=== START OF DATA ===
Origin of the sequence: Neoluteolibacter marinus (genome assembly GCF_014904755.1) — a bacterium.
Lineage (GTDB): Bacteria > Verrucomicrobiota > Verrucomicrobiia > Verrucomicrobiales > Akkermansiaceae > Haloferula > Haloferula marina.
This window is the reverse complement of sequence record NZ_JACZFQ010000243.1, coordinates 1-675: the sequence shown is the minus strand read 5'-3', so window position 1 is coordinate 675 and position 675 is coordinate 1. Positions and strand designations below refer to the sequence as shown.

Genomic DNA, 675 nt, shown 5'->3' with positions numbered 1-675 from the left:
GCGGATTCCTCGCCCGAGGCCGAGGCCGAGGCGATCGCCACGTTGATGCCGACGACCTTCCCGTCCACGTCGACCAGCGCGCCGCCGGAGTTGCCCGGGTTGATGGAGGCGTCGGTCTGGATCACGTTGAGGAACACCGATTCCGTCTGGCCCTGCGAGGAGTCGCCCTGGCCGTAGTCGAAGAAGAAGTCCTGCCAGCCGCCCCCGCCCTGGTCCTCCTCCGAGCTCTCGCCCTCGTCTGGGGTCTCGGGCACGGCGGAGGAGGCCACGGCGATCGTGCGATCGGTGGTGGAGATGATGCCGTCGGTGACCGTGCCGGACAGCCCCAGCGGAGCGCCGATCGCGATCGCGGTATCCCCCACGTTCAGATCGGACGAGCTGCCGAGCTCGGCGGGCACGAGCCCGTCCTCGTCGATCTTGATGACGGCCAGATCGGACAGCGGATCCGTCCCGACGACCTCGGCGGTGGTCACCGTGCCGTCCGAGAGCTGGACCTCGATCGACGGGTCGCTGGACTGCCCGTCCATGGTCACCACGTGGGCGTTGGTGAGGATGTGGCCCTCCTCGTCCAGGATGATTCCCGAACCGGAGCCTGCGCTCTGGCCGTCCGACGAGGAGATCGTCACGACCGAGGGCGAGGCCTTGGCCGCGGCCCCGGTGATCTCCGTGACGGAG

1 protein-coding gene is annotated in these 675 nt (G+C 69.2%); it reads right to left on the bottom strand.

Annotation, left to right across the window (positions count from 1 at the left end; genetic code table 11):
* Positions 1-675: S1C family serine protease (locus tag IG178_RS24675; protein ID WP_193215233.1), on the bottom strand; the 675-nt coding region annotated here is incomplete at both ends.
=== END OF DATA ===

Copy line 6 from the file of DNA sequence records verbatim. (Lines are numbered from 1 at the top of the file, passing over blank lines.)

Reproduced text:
1 protein-coding gene is annotated in these 675 nt (G+C 69.2%); it reads right to left on the bottom strand.